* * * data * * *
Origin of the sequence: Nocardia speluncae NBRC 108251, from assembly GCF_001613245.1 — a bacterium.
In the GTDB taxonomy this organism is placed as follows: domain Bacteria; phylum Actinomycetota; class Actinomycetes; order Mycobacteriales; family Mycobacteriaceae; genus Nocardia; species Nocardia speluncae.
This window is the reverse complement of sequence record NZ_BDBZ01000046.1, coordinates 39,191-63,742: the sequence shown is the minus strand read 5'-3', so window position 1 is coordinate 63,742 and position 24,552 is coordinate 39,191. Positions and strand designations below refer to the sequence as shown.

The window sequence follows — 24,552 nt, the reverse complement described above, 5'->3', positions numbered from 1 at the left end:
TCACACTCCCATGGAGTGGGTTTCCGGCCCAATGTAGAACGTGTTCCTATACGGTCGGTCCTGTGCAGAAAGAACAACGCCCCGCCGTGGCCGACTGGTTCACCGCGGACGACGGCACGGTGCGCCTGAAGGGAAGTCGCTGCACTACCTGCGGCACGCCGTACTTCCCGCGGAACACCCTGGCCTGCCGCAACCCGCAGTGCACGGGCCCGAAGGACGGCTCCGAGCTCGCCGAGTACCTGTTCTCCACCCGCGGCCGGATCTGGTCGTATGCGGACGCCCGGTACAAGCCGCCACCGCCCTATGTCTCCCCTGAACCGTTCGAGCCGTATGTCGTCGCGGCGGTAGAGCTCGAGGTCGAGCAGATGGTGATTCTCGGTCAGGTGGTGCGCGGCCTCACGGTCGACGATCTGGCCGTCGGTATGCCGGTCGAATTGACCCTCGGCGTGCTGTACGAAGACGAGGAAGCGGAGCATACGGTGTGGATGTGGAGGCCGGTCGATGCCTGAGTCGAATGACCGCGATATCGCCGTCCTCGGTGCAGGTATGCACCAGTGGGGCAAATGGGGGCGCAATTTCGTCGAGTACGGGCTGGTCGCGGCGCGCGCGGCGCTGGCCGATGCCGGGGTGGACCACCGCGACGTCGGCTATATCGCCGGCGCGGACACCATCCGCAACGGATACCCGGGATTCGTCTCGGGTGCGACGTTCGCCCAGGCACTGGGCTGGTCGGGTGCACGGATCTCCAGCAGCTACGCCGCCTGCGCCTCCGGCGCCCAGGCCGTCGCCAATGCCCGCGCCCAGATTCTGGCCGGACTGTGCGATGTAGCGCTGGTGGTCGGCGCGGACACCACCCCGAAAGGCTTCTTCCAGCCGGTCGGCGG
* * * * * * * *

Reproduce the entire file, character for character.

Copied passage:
Origin of the sequence: Nocardia speluncae NBRC 108251, from assembly GCF_001613245.1 — a bacterium.
In the GTDB taxonomy this organism is placed as follows: domain Bacteria; phylum Actinomycetota; class Actinomycetes; order Mycobacteriales; family Mycobacteriaceae; genus Nocardia; species Nocardia speluncae.
This window is the reverse complement of sequence record NZ_BDBZ01000046.1, coordinates 39,191-63,742: the sequence shown is the minus strand read 5'-3', so window position 1 is coordinate 63,742 and position 24,552 is coordinate 39,191. Positions and strand designations below refer to the sequence as shown.

The window sequence follows — 24,552 nt, the reverse complement described above, 5'->3', positions numbered from 1 at the left end:
TCACACTCCCATGGAGTGGGTTTCCGGCCCAATGTAGAACGTGTTCCTATACGGTCGGTCCTGTGCAGAAAGAACAACGCCCCGCCGTGGCCGACTGGTTCACCGCGGACGACGGCACGGTGCGCCTGAAGGGAAGTCGCTGCACTACCTGCGGCACGCCGTACTTCCCGCGGAACACCCTGGCCTGCCGCAACCCGCAGTGCACGGGCCCGAAGGACGGCTCCGAGCTCGCCGAGTACCTGTTCTCCACCCGCGGCCGGATCTGGTCGTATGCGGACGCCCGGTACAAGCCGCCACCGCCCTATGTCTCCCCTGAACCGTTCGAGCCGTATGTCGTCGCGGCGGTAGAGCTCGAGGTCGAGCAGATGGTGATTCTCGGTCAGGTGGTGCGCGGCCTCACGGTCGACGATCTGGCCGTCGGTATGCCGGTCGAATTGACCCTCGGCGTGCTGTACGAAGACGAGGAAGCGGAGCATACGGTGTGGATGTGGAGGCCGGTCGATGCCTGAGTCGAATGACCGCGATATCGCCGTCCTCGGTGCAGGTATGCACCAGTGGGGCAAATGGGGGCGCAATTTCGTCGAGTACGGGCTGGTCGCGGCGCGCGCGGCGCTGGCCGATGCCGGGGTGGACCACCGCGACGTCGGCTATATCGCCGGCGCGGACACCATCCGCAACGGATACCCGGGATTCGTCTCGGGTGCGACGTTCGCCCAGGCACTGGGCTGGTCGGGTGCACGGATCTCCAGCAGCTACGCCGCCTGCGCCTCCGGCGCCCAGGCCGTCGCCAATGCCCGCGCCCAGATTCTGGCCGGACTGTGCGATGTAGCGCTGGTGGTCGGCGCGGACACCACCCCGAAAGGCTTCTTCCAGCCGGTCGGCGG